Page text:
I have heard a lot of folks say that they cannot get their Amaryllis/Hippeastrum to bloom the second or third year, and I was very surprised to be told by a saleslady at a garden center that she was unsuccessful.
Once the beautiful blooms have faded on your Amaryllis plants, the bloom stalks will need cutting if you are not letting the plant set seed pods. This will let the energy go into the production of the leaves to feed the bulb.
We all know that spiders are great in the garden to help control insects, but not so great when they come inside the house. Fall is a bad time of year for this as the spiders are looking for a warm place to “hang out" for the winter.
When we replaced our laundry tub several years ago, hubby asked whether I had any use for it. Right away I said yes, it would be very handy for mixing my potting soil and filling the pots in the shed. A small garden spade is great for mixing as I sometimes combine two or more different types of planting media. I add water and mix until just damp, then fill the pots without a big mess everywhere, and it is easy on my back. The tub, being lightweight, can also be taken outside on a nice day.
If you have a plant that is surrounded by other plants and you want to use Round-Up on it, use 5 or 6 garden stakes around the plant and a large trash/garbage bag with the bottom cut open. Place it around the stakes and plant; carefully tuck all foliage inside, pull the bag to the top and secure it by poking a hole with the stake through the top of the bag. You can then safely spray inside the bag. Wait until it is dry before removing the bag and stakes.
I use an ice cream pail with the handle on it to tote my camera, phone, little plastic baggies, small note book and pen, and a few peanuts for the Steller's jays whenever I am working in the garden. When I move, it moves with me. I put a white cloth over it to protect it from dust or light sprinkles.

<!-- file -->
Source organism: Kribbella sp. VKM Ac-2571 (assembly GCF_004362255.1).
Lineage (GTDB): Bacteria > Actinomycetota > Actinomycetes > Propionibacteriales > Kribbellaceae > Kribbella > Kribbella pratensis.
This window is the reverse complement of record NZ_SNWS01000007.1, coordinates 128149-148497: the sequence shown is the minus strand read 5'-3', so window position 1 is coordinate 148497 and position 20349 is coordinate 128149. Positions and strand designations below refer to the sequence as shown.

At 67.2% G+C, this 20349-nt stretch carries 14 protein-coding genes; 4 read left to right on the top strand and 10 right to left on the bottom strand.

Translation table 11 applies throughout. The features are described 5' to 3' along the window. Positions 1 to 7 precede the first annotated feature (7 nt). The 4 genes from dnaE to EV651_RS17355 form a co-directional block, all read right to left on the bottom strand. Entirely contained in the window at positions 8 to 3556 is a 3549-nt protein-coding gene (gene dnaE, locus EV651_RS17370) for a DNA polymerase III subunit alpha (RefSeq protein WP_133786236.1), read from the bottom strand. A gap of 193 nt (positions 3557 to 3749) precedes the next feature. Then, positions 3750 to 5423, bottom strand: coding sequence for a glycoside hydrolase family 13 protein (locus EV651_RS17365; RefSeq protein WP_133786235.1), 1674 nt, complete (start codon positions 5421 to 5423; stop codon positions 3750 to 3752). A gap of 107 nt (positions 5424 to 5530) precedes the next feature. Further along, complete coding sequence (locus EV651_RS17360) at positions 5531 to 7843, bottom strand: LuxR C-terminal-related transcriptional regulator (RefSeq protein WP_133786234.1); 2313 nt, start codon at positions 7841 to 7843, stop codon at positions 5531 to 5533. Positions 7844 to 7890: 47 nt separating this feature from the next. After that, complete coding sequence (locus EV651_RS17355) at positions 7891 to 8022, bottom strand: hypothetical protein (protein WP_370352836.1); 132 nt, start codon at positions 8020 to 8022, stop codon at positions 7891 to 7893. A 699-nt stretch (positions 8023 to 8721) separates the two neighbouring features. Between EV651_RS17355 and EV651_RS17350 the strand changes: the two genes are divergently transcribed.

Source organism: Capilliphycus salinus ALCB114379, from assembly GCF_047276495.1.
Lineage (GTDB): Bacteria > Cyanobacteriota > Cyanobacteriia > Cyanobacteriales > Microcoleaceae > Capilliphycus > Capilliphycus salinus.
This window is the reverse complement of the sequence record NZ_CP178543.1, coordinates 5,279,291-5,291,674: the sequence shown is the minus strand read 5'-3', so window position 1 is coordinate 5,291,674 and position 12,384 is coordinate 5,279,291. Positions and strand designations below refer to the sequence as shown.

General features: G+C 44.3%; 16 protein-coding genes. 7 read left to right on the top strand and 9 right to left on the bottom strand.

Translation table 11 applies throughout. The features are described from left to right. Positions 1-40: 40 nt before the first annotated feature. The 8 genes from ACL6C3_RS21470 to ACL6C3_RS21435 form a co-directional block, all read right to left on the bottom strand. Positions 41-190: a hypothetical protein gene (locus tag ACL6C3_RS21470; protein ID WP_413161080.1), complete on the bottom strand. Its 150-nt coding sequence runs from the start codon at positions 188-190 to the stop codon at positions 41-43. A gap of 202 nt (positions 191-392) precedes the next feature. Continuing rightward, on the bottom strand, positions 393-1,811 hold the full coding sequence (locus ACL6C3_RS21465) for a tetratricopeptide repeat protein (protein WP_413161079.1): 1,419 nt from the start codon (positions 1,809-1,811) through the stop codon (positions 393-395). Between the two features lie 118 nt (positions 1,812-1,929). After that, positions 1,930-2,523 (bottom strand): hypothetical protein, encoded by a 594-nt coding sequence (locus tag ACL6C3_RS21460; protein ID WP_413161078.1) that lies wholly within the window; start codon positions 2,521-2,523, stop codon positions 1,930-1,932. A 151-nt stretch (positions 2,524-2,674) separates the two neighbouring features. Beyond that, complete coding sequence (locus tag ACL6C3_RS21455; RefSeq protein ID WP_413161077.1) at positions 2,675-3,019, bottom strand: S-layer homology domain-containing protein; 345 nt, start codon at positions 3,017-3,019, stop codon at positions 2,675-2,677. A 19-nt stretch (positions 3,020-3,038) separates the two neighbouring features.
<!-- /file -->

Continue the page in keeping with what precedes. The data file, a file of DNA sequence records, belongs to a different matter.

All bees are very important for pollination. To keep solitary bees in your garden, build them a house. My husband made a simple one from a 4x4 cut about 15" inches long, with one end cut on a slant. He then drilled several rows of holes about 2 inches deep with varying sizes from 1/6 to 3/8 of an inch. Lastly, he cut a board somewhat larger than the first and nailed it to the slanted end as a roof. Attach the new bee house to a fence or tree for happy bees!!
Small, plastic, resealable baggies are a gardener's friend. They can be found in the craft section, often with the beads. Use them to save your seeds, as well as for mailing small seeds to friends. They can also be used to germinate daylily seeds. Simply add a small piece of paper towel and moisten with distilled water. Works great as you can see the seed when it's ready to plant.
To create a portable garden Rolodex, trim a plant tag at its base, place it photo side up on a shipping tag, and staple it near one end so you can easily read the flip side. Group the tags on key rings, and make notes about where you sited the plants in the garden or pots. I photographed the tag Rolodex from the magazine where I saw the tip.
For inexpensive plant markers that won't blow away, buy an aluminium mini blind (don't use plastic as it may crack) at a garage sale or at one of the big box stores in a sale bin, and from 25 to 50 heavy-duty irrigation staples. Cut mini blinds in the length you need, 3" to 4", measure, and drill holes closer to one side to fit the staples. Write the plant name on the back with a Sharpie, so it wont fade in the shade, and then on the front using a paint pen or a pencil. Carefully thread it onto the staple and then spread a little, as shown in the photo.